Help my unbelief

In Mark 9 we read about the healing of the epileptic boy (there are parallel accounts in Matt 17 and Luke 9). This record powerfully demonstrates not only the importance of faith for a disciple but more – the willingness of the Lord to bridge the gap when our own resources are inadequate.

The gospel of Mark introduces itself as

The beginning of the good news of Jesus Christ, the Son of God (Mark 1:1 NRSV)

This will become a key theme of Mark’s; not the just the demonstration of Jesus’ sonship but also the challenge of determining who this man was. In Mark 9:14-29 we find a version of the healing of the boy with epilepsy. The incident is striking not just for the nice healing story but, for the readers, the learnings about discipleship. Faith in Jesus unleashes divine power. More encouragingly, Jesus as a faithful and merciful high priest works with, and overcomes, the limitations of our faith.

The lead up to the healing

Jesus has returned from the transfiguration, coming down the mountain with Peter, James, and John. These three alone witnessed the transformation in Jesus and his interaction with the long-dead Moses and Elijah. The Lord descends and finds his followers in argument and chaos. This might suggest the comparison with Moses coming down from Sinai to find Israel in disarray, however Mark seems not to underline the point overly. Consistent with his sparing use of Old Testament quotes and prophecies (in direct contrast to Matthew), Mark lets Jesus’ teaching and actions validate his sonship and gospel. Mark has illustrated the radiant power of the Son of God in this otherworldly event. As Evans observes, the three closest disciples (and the reader) have been instructed to listen to Jesus (Mark 9:6) – above all else. Now

“Jesus commands, perhaps ironically, a deaf-mute spirit, and the spirit obeys …”[1]

The power of Jesus’ position as son of God will translate directly into the life of the faithful.

As Jesus comes closer the crowd ran towards him with “awe” (NRSV), “amazement” (NET). Why? Marcus (and he is not alone) makes the case that Jesus had some residual afterglow from the transfiguration and suggests:

It may be that our story intends a comparison as well as a contrast: Moses’ radiance is terrifying, but Jesus’ is both awe inspiring and attractive (on this paradoxical combination, see Otto, Idea, passim). See also 2 Cor 3:12–18, which compares and contrasts the radiance of Christ with that of Moses.[2]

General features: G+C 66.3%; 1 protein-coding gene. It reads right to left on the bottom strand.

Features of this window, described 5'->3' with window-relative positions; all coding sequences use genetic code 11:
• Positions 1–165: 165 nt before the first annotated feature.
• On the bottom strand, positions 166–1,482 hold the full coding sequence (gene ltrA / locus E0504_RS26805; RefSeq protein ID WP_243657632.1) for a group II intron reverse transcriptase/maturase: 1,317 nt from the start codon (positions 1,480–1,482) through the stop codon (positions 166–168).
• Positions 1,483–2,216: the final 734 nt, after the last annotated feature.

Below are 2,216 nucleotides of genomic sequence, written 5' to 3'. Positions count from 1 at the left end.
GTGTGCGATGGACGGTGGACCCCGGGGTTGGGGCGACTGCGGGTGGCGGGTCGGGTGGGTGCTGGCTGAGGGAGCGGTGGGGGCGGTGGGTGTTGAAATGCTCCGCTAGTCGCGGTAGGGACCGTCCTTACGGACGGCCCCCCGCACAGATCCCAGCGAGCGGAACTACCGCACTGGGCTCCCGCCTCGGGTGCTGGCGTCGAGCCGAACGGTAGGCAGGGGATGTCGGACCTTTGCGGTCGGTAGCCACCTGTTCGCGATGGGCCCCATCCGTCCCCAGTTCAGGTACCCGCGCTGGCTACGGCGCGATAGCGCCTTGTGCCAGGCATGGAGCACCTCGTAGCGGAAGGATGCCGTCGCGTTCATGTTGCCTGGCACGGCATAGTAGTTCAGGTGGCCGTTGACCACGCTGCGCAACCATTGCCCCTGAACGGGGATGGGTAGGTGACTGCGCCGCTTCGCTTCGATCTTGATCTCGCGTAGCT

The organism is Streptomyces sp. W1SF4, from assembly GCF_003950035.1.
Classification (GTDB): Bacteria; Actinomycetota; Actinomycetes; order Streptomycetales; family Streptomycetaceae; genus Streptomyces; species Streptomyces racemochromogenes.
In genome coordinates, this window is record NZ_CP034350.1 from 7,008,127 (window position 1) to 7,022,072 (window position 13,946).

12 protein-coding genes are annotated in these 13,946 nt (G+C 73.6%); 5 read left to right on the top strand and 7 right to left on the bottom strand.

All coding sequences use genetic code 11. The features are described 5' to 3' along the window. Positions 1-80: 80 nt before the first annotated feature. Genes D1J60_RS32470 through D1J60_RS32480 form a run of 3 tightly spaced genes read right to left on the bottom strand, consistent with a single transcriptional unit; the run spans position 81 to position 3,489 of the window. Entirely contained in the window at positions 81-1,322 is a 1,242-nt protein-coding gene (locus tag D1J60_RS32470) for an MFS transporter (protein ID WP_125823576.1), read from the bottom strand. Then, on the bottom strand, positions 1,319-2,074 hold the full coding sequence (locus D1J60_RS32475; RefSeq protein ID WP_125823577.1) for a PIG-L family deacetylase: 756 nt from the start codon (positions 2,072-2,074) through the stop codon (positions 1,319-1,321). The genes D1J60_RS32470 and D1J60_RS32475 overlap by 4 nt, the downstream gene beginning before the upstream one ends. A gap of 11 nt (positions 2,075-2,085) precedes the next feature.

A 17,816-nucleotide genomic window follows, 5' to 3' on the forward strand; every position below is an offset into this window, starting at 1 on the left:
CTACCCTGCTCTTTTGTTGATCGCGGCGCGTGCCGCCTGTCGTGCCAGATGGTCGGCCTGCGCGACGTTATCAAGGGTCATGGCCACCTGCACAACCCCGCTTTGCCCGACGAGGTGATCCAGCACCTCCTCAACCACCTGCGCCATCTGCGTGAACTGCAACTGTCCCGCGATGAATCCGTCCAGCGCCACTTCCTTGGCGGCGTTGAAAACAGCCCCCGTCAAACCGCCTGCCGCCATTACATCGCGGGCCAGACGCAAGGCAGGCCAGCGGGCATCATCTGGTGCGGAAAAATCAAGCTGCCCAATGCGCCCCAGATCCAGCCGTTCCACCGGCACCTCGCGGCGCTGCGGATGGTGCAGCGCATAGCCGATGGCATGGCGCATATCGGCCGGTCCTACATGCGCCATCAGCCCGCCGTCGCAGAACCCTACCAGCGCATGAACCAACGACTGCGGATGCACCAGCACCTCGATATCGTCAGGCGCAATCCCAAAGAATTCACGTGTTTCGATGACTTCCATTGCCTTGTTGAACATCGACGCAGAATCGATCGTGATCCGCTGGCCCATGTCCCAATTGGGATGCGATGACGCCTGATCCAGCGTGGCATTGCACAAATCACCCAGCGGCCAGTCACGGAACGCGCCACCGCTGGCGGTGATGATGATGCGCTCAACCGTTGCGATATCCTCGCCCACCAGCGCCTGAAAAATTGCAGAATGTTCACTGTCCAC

The theory is attractive, however again this is not Matthew’s gospel (who seems to draw direct comparisons with Moses particularly through to Matt 7). Both Matt 17 and Luke 9 omit this amazement. Given how it would aid their themes (particularly Matthew’s) with the omission goes any suggestion of a post transfiguration afterglow. The Greek itself is unique to Mark and indicates great amazement, awe, distress, or excitement (see the Complete Word Study Dictionary[3]). The word is used in conjunction with “immediately”, εὐθύς, a signature expression of Mark’s narrative. Contextually and consistent with the parallel records, it seems best to understand the crowd’s reaction is one of over-excitement and enthusiasm to see what Jesus would do in the controversy which was boiling in his absence.

Mark tells us in Mark 9:14 that the scribes/legal experts were debating with the remaining disciples. The disciples had failed to heal the possessed child. The Lord earlier (Mark 6:7) gave them authority to cast out demons. Perhaps this failure reflected on him. This seems to be the basis of the dispute, for when Jesus asks, the father provides their failure as the issue de jour.

Jesus reaction is unusual. He is exasperated with the collective faithlessness of the crowd. The Lord was not a robot and the gospels reveal the occasional frustration, grief, and anger. He was the son of Mary, he experienced the range of human emotion. His particular comment recorded by Mark picks up on the Old Testament, but in a different way to the parallel accounts. Collins notes:

Jesus’ remark about the faithless generation echoes Deut 32:20* LXX, “For it is a perverse generation, sons in whom there is no faithfulness” …whereas the parallels in Matt 17:17* and Luke 9:41* echo Deut 32:5* LXX, “a crooked and perverted generation”. This difference makes clear that “faith” or “trust” is the key theme in the Markan story.[4]

It is most likely that Jesus predominantly spoke Aramaic. This is consistent with specific quotations captured in the gospels (eg Mark 5:41, Mark 15:34) and what we know about the use of language from history. While Hebrew was clearly in use in religious circles and contexts, “the majority of scholars accept the notion that the primary language of Jesus and His disciples was Aramaic”[5]. Mark is specifically choosing this distinct Greek wording in his translation to point us at faith as the critical take-away from this event.

The condition of the boy

The boy’s father expresses the terrible plight of his son. While the Lord commences dialogue with the father, the lad has what sounds like an epileptic fit. Jesus continues the discussion. While this may appear dispassionate, Jesus is taking control of the situation and (for the benefit of his readers) Mark is able to convey all the important details of the case.

Matt 17:15 says the boy was “moonstruck” and the solution was to expel a demon; Mark omits the moon’s influence and merely reports on the demon possession. Jesus and the gospel writers accepted the misunderstandings of the original audience, as Boulton notes “the language used is accommodated to the thoughts and ideas of the times then current”.[6] Jesus preferred to first develop faith and help people rather than instruct the hearer on every fine point of detail.

Epilepsy was (and remains) a terrible condition. In ancient time it was obviously less understood and carried significant social stigma: